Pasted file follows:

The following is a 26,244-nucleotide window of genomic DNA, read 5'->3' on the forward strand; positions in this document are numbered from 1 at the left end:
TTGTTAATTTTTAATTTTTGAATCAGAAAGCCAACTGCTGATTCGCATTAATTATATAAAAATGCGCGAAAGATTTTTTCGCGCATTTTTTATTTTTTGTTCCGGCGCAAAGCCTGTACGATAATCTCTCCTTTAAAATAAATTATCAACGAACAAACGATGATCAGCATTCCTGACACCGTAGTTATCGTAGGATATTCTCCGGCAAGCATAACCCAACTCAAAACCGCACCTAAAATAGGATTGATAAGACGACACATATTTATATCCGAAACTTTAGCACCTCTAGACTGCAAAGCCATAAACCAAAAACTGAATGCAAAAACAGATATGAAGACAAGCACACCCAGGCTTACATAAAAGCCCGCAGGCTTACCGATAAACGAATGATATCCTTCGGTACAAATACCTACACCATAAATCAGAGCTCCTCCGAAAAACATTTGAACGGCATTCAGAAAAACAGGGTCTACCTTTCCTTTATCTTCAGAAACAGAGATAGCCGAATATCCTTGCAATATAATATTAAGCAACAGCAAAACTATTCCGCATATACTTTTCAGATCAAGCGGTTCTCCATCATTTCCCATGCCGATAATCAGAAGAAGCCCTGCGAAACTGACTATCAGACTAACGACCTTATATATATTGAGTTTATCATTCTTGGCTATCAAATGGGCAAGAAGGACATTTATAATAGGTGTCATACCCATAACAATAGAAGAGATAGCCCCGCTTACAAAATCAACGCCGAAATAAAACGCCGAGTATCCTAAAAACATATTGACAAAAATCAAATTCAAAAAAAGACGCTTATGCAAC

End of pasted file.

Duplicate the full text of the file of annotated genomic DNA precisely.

The following is a 26,244-nucleotide window of genomic DNA, read 5'->3' on the forward strand; positions in this document are numbered from 1 at the left end:
TTGTTAATTTTTAATTTTTGAATCAGAAAGCCAACTGCTGATTCGCATTAATTATATAAAAATGCGCGAAAGATTTTTTCGCGCATTTTTTATTTTTTGTTCCGGCGCAAAGCCTGTACGATAATCTCTCCTTTAAAATAAATTATCAACGAACAAACGATGATCAGCATTCCTGACACCGTAGTTATCGTAGGATATTCTCCGGCAAGCATAACCCAACTCAAAACCGCACCTAAAATAGGATTGATAAGACGACACATATTTATATCCGAAACTTTAGCACCTCTAGACTGCAAAGCCATAAACCAAAAACTGAATGCAAAAACAGATATGAAGACAAGCACACCCAGGCTTACATAAAAGCCCGCAGGCTTACCGATAAACGAATGATATCCTTCGGTACAAATACCTACACCATAAATCAGAGCTCCTCCGAAAAACATTTGAACGGCATTCAGAAAAACAGGGTCTACCTTTCCTTTATCTTCAGAAACAGAGATAGCCGAATATCCTTGCAATATAATATTAAGCAACAGCAAAACTATTCCGCATATACTTTTCAGATCAAGCGGTTCTCCATCATTTCCCATGCCGATAATCAGAAGAAGCCCTGCGAAACTGACTATCAGACTAACGACCTTATATATATTGAGTTTATCATTCTTGGCTATCAAATGGGCAAGAAGGACATTTATAATAGGTGTCATACCCATAACAATAGAAGAGATAGCCCCGCTTACAAAATCAACGCCGAAATAAAACGCCGAGTATCCTAAAAACATATTGACAAAAATCAAATTCAAAAAAAGACGCTTATGCAAC